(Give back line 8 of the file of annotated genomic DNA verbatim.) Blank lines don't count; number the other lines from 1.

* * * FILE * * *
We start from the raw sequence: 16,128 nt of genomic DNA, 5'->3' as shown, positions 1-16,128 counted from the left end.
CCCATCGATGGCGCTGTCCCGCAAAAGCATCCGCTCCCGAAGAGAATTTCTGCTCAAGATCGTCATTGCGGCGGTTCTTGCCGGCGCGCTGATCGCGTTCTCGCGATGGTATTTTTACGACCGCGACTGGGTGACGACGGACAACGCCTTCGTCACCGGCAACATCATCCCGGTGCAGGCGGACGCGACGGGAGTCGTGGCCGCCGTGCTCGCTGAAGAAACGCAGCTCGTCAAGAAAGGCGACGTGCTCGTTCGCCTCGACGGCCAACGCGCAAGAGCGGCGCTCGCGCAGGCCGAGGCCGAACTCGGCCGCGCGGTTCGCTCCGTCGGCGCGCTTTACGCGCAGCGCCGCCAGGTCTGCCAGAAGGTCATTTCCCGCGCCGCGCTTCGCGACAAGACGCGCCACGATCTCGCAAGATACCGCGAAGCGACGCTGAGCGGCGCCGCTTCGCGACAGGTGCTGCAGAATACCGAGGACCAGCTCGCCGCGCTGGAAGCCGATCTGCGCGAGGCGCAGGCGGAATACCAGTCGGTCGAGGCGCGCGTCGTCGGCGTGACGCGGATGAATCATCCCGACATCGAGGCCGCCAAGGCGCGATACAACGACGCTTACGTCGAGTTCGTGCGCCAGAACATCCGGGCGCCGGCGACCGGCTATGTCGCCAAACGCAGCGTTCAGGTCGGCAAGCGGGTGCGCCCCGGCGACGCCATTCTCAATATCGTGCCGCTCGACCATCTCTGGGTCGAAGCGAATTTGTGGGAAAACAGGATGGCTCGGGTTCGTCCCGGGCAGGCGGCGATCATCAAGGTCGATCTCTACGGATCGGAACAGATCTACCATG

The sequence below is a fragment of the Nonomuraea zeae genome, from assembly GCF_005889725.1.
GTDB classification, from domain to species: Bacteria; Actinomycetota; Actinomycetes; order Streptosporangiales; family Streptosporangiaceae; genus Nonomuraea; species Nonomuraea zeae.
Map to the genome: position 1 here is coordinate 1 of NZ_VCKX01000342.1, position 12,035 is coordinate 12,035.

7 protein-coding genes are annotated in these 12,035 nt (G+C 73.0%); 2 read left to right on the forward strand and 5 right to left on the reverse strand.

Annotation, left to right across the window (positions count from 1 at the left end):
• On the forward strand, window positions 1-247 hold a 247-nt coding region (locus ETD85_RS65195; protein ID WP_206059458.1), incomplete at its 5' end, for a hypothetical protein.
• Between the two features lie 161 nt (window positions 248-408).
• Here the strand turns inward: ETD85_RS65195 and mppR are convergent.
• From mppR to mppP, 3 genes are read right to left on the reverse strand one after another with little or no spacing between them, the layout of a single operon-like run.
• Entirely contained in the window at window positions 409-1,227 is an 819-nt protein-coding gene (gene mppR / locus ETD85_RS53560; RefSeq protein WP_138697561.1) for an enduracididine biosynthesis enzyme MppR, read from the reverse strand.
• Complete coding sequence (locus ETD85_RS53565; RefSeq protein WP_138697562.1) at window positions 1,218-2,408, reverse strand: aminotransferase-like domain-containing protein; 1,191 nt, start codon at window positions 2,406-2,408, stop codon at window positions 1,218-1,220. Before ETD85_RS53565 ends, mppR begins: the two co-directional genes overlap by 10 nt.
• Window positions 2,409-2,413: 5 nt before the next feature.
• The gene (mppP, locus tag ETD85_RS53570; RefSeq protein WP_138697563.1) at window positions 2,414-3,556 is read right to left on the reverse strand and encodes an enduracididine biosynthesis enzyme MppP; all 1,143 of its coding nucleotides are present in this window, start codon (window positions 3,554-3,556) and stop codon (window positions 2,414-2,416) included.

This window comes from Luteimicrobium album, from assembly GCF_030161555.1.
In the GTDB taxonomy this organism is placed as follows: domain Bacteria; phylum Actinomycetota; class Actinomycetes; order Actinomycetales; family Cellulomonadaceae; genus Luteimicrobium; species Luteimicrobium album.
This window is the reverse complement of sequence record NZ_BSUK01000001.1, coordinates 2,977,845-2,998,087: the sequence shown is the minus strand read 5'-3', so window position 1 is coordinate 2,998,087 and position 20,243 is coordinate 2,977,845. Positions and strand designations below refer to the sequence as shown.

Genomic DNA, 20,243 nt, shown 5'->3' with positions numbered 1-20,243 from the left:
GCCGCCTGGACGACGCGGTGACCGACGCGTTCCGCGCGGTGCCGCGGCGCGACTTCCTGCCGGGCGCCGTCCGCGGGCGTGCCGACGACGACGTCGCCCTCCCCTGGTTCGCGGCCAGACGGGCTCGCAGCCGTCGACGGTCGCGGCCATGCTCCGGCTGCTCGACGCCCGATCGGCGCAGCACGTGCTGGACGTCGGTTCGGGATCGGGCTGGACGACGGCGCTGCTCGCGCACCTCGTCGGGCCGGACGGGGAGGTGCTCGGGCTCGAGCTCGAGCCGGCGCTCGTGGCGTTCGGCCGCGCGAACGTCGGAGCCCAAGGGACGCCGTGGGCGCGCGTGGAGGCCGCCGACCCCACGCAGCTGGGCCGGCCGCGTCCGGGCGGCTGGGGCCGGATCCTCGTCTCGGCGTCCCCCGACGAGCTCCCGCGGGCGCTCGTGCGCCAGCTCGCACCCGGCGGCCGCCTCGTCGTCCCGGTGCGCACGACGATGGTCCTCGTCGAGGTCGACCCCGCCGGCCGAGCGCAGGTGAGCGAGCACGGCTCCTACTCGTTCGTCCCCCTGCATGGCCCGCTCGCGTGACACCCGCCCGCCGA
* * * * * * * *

• On the forward strand, window positions 1-247 hold a 247-nt coding region (locus ETD85_RS65195; protein ID WP_206059458.1), incomplete at its 5' end, for a hypothetical protein.